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Cape Cod (Classic Reprint)

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    Available in PDF - DJVU Format | Cape Cod (Classic Reprint).pdf | Language: ENGLISH
    Henry David Thoreau(Author)

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Wishing to get a better view than I had yet had of the ocean, which, we are told, covers more tlian two thirds of the globe, but of which a man who lives a few miles inland may never see any trace, more than of another world, I made a visit to Cape Cod in October, 1849, another the succeeding June, and another to Truro in July, 1855 ;the first and last time with a single companion, the second time alone. I have spent, in all, about three weeks on the Cape; walked from Eastham to Provincetown twice on the Atlantic side, and once on the Bay side also, excepting four or five miles, and crossed the Cape half a dozen times on my way; but having come so fresh to the sea, I have got but little salted. My readers must expect only so much saltness as the land breeze acquires from blowing over an arm of the sea, or is tasted on the windows and the bark of trees twenty miles inland, after September gales. I have been accustomed to make excursions to the ponds within ten miles of Concord, but latterly I have extended my excursions to the sea-shore.
(Typographical errors above are due to OCR software and don't occur in the book.)

About the Publisher

Forgotten Books is a publisher of historical writings, such as: Philosophy, Classics, Science, Religion, History, Folklore and Mythology.

Forgotten Books' Classic Reprint Series utilizes the latest technology to regenerate facsimiles of historically important writings. Careful attention has been made to accurately preserve the original format of each page whilst digitally enhancing the aged text. Read books online for free at www.forgottenbooks.org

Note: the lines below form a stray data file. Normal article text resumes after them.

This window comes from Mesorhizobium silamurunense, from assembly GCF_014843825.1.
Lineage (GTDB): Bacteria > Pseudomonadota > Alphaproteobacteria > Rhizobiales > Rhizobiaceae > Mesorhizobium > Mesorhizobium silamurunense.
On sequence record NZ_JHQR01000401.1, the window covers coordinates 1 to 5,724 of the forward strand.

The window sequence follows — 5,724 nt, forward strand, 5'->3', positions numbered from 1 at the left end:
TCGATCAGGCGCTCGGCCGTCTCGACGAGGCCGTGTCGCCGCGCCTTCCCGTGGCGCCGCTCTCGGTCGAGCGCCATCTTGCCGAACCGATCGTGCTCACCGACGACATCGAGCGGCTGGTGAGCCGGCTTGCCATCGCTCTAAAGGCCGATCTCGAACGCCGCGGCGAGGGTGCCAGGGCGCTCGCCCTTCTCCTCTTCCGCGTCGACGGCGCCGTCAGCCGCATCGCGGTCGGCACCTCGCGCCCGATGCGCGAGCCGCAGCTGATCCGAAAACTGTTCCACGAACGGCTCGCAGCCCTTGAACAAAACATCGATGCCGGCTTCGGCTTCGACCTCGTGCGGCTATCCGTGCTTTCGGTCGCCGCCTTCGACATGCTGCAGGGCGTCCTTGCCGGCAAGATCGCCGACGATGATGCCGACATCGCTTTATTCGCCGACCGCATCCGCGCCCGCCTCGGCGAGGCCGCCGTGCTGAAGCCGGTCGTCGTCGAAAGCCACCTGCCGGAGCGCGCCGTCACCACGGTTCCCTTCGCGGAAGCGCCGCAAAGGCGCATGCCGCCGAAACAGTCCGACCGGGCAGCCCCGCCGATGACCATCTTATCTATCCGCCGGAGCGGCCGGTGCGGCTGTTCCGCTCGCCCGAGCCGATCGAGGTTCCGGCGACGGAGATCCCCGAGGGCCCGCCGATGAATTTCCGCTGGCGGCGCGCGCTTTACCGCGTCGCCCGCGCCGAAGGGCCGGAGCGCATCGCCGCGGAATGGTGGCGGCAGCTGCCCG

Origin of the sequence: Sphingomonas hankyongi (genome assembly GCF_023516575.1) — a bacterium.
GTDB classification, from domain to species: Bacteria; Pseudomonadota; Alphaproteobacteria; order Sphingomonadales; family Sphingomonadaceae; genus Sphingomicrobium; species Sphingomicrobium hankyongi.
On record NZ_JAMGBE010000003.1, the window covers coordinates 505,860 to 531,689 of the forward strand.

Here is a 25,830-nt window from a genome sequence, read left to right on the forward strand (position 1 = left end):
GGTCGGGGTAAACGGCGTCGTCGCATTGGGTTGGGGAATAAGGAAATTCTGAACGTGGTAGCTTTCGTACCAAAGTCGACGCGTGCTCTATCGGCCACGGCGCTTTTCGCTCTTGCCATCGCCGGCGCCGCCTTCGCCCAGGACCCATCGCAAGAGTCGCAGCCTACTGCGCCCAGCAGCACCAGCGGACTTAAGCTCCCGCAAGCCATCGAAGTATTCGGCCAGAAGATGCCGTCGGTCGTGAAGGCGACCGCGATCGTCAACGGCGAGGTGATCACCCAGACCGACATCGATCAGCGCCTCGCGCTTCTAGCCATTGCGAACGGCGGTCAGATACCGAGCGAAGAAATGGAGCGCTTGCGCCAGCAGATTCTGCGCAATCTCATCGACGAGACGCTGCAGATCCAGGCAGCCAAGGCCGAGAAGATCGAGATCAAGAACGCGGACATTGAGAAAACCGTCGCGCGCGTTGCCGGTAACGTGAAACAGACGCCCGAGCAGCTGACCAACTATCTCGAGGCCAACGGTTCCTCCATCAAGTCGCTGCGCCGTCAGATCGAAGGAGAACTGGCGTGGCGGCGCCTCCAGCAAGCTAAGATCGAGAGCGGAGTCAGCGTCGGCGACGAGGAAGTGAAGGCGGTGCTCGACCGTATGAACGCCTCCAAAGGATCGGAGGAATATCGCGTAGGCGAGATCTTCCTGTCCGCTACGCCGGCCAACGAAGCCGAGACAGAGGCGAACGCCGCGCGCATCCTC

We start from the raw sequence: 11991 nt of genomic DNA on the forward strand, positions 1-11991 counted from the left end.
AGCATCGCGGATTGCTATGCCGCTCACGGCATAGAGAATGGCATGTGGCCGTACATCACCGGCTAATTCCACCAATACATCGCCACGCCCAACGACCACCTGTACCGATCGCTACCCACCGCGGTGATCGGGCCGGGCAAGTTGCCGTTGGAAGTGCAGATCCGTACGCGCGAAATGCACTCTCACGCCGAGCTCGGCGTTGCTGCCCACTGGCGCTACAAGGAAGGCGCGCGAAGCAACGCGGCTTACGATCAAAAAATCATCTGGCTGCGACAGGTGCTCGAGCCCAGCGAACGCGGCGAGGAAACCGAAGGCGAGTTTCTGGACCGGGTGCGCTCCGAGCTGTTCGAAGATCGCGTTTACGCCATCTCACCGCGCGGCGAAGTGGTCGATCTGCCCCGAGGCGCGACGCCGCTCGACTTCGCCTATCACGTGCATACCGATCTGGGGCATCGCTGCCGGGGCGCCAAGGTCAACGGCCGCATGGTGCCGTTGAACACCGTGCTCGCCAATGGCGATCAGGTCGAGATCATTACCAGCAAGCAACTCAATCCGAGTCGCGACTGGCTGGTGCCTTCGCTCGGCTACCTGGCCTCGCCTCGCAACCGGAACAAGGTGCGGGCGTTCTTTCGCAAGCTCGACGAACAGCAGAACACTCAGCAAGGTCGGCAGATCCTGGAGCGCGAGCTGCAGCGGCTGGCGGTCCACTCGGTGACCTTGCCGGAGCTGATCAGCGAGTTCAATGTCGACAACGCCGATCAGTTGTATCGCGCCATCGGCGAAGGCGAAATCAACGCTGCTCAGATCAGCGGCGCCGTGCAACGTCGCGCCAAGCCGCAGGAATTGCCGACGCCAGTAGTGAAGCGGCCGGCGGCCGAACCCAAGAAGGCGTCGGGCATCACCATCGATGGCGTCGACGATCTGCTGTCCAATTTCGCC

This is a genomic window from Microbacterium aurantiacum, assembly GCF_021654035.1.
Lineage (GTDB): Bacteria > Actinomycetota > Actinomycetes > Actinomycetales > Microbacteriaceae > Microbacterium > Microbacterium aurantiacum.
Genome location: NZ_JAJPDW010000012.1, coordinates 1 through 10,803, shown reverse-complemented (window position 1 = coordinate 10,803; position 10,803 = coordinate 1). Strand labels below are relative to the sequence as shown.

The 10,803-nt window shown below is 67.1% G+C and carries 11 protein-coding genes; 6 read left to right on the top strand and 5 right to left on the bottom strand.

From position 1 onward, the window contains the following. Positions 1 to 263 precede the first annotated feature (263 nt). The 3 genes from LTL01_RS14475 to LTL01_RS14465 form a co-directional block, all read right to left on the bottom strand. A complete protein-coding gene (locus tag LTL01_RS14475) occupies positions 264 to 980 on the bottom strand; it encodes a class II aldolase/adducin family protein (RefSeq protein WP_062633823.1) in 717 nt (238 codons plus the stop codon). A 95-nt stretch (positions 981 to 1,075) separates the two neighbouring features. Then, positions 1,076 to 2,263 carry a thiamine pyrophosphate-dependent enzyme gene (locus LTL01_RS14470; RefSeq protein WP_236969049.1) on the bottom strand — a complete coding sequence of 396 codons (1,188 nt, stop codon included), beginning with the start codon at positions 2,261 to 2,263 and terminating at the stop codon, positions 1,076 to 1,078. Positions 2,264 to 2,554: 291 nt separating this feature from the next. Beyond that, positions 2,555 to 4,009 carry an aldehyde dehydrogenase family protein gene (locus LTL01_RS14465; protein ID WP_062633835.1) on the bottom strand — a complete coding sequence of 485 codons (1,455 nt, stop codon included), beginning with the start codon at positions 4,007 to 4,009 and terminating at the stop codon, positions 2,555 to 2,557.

""[I]llustrates the qualities that define [Thoreaus] greatest works: his clarity and ease of style, and his concreteness as a naturalist and observer of nature and society. Patrick Cullen's unforced and straightforward deliveryconveys both Thoreau's strengths as a reporter and the secret of handling this author successfully in the audio format."" --AudioFile Henry David Thoreau was an American author, poet, and philosopher, who is best known for his works Waldena treatise about living in concert with the natural worldand Civil Disobedience, in which he espoused the need to morally resist the actions of an unjust state. Thoreau s work heavily reflects the ideologies of the American transcendentalists, and he has long been considered a leading figure in the movement along with Ralph Waldo Emerson, Bronson Alcott, and, at first, Nathaniel Hawthorne (who changed his views later in life). In addition to his writing, which totaled more than twenty volumes, Thoreau was an active abolitionist, and lectured regularly against the Fugitive Slave Law. Thoreau died in 1862, and is buried along with Louisa May Alcott, Ellery Channing, and other notable Americans in Sleepy Hollow Cemetery in Concord, Massachusetts.

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Book details

  • PDF | 258 pages
  • Henry David Thoreau(Author)
  • Forgotten Books (August 12, 2012)
  • English
  • 9
  • Literature & Fiction

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Review Text

  • By WJB on October 31, 2017

    I have read all the Thoreau books. This one is my favorite. He doesn't wander off into philosophical realms, he wanders into the Maine wilderness with a companion and a native American guide. He really makes you understand what it must have been like to venture into the barely civilized forests of America. His descriptions are rich and sometimes poetic. When he and/or his companions get lost or lose the trails, which they do sometimes, you realize how it must have felt to be in a wilderness without cell phones and GPS tracking devices.

  • By gtd914 on January 9, 2018

    As someone who treasures his limited opportunities to get to coastal Maine (about every 3 years or so), his description of the inland areas I have not visited makes me want to add this to my next visit itinerary. For those of us who appreciate his unique prose and detailed description along with environmental commentary well ahead of his time, this was an enjoyable excursion to a time when the unspoiled was already starting to lose out to commercial interests. Of course those who toiled for subsistence wages in the dangerous and unbearable conditions were glad for the opportunities the resources of the woods provided.

  • By William1 on March 11, 2014